I never pictured myself as a blogger. After graduate school, most of the writing I did, when I did it, revolved around literary criticism. That was the original plan: get an MA, work as an adjunct for one, maybe two years, then apply to a Ph.D. program somewhere to finish up my education and get a tenure-track position working in the field of 16th and 17th Century British Literature—particularly Milton studies. But life happened. Two kids later (three total), a mortgage and nearly ten years on, here I am, still working several part time jobs to hold down the fort. While the work can be tenuous, with no benefits, no guarantee of how many classes I’ll get any given semester, and no pay between semesters or in the Summer, I still love what I do. It’s hard for me to picture doing anything else. I struggle and complain from time to time, but really, outside of being a travel/adventure writer, I don’t think there is anything I’d rather be doing to earn a paycheck.
I’m also an addict—currently in recovery—and that’s part of why I started this blog; writing has become a sort of outlet, a way to channel that negative energy into something positive, therapeutic. However, this is not a piece about my battle with addiction. Maybe someday I’ll write that; but I’m not ready to do it today. This piece, as the title suggests, outlines the evolution of the Mountain Buddha project and attempts to discover what Mountain Buddha stands for and what it means to be a Buddha-baller. In a way, I hope that the writing of this essay will provide me and my readers with a better understanding of what it all means.
When I posted my first piece in August of 2017 the blog was called “The First Step”. At that time the blog did not have a real identity; it was merely an outlet for me to share my story, about which I was very hesitant. I had just entered recovery and was literally– as I hiked my way toward wherever it was that I was going—taking the first steps toward wellness. I hadn’t been sober in probably twenty-five years and I was uncertain of what sobriety was supposed to look like or if I was doing it right; that sounds silly, I know, but if you’ve battled addiction or know someone who has it will make sense. I also knew then, as I know now, that “the road is long, with many a winding turn”. I therefore wanted the theme or main idea of the blog to revolve around wellness being a journey rather than a goal or destination. Lao Tzu’s quote about a journey of a thousand miles beginning with a single step resonated with me and I chose journeyofathousandmiles.blog as the web address to reflect this. Thus, the website address and the blog title worked together: even a journey of a thousand miles begins with the first (single) step. Over time the thinking on this project evolved. I came to feel the that the blog title, “The First Step”, was too prescriptive and I hoped to avoid a “you have to do it like this” tone. Like, I didn’t want readers to feel as if I was sending the message that the road to wellness begins here, in this manner, or in this particular way. If readers were going to identify with my writing and my experience it had to be on their terms, not mine.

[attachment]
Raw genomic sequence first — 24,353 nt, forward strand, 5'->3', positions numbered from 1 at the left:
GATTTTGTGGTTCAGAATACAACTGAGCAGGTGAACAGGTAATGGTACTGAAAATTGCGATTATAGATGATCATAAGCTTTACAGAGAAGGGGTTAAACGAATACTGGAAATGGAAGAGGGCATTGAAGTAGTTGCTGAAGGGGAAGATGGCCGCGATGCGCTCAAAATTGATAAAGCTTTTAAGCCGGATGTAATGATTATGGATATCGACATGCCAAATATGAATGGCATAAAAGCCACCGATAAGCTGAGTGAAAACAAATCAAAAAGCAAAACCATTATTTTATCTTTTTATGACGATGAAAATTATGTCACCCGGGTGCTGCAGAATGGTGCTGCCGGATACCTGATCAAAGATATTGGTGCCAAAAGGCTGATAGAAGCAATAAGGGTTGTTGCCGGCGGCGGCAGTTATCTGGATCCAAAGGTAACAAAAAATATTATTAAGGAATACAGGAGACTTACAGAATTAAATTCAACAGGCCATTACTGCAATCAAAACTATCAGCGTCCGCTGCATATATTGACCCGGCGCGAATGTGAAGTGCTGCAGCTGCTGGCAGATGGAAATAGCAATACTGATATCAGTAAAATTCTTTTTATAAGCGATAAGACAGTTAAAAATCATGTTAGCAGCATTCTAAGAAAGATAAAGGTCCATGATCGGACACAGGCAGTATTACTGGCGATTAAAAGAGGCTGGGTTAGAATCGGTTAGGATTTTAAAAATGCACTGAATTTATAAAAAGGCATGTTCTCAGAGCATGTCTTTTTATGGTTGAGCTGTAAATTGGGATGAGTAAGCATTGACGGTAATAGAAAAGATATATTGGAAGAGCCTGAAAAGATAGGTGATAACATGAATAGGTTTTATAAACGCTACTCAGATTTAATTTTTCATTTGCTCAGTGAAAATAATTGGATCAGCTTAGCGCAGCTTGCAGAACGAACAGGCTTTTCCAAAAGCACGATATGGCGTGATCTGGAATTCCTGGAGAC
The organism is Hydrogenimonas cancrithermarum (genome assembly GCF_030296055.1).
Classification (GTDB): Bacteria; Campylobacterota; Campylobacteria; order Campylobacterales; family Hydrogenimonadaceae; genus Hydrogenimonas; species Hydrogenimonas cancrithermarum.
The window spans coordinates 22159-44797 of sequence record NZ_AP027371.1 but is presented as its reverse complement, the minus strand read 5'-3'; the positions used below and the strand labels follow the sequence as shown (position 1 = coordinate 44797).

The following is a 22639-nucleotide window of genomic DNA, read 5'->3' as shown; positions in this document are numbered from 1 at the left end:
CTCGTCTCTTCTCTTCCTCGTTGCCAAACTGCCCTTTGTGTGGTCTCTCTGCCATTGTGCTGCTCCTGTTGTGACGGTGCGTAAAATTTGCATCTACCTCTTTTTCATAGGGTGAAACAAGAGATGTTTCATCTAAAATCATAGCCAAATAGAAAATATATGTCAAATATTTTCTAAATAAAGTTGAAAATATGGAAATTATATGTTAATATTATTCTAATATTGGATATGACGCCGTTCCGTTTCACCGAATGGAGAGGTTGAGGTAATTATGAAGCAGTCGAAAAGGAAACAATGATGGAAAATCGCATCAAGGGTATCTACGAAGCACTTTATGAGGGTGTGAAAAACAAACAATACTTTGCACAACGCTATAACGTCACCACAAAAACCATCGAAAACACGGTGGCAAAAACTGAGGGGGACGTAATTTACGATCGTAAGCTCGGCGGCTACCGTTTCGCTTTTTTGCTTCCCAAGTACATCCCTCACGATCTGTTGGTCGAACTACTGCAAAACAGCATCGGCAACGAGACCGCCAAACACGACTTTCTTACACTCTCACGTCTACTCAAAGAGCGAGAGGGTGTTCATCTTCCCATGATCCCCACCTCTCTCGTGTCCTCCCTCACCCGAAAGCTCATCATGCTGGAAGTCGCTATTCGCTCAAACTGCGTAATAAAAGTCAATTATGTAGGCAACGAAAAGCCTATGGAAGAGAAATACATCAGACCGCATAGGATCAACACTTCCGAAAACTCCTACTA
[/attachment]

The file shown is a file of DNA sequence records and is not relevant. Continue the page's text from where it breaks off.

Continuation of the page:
I hit upon the name Mountain Buddha only once I took up hiking, after many years in hiatus. I realized again for the first time that the mountains were home. Then, I read Cheryl Strayed’s Wild and John Krakauer’s Into the Wild. I really liked the fact that on the road or trail everyone has a trail name: Cheryl Strayed, because she had lost her way in life: Alexander Supertramp, because the adventure was grand—true, McCandless took both names from novels he loved, but they were appropriate to his purpose.
Now, according to some, your trail name ought to be bestowed upon you by other hikers. However, I have a mortgage, three children, a career (sort of), am mostly poor, and so am not able to take three, four, or five months to walk the Pacific Crest or Appalachian Trails and earn a name. (That’s a privilege I hope hikers acknowledge.) While there is nothing wrong with having a trail name such as Pickles, Creamsicle, Petal, or Stryder—all real names featured in a documentary called Six Million Steps: A Journey Inward— bestowed upon you based on some arbitrary character trait or quirk, I’m glad I was able to choose Mountain Buddha for myself. In some sense, it happened organically, in the same way that it does on the trail. The only difference is that the name evolved due to circumstances that were already meaningful to me, rather than out of which I had to make meaning. That has great value.
On the one hand, the name Mountain Buddha is a bit of a joke, and I’m nothing if not a bit of a comedian. When I ask my wife how she manages to resist my ethereal, god-like allure, her response is usually, “yeah, if that god is Buddha”. (Yes, I know the Buddha is not a god, thank you.) That being said, I also love the mountains, and the fact that this voyage began on Mt. Major in N.H. sort of just came together with the self-deprecatory humor about the fact that I’m sometimes uncomfortable with my body. Fluffy dude + body of a god + mountains = Mountain Buddha. Natural progression.
In that sense, and as the creator of Mountain Buddha, the project and I may be viewed as one and the same; but unlike a trail name, nobody calls me that. If Mountain Buddha is a persona or has agency, then it is my best self, or the self that in my mind I hope to someday become; but the spirit of Mountain Buddha does not belong to me alone: anyone can be a buddha-baller, because this project strives to achieve wellness through interacting with the outdoors, which everyone has access to.
What is a Buddha-baller?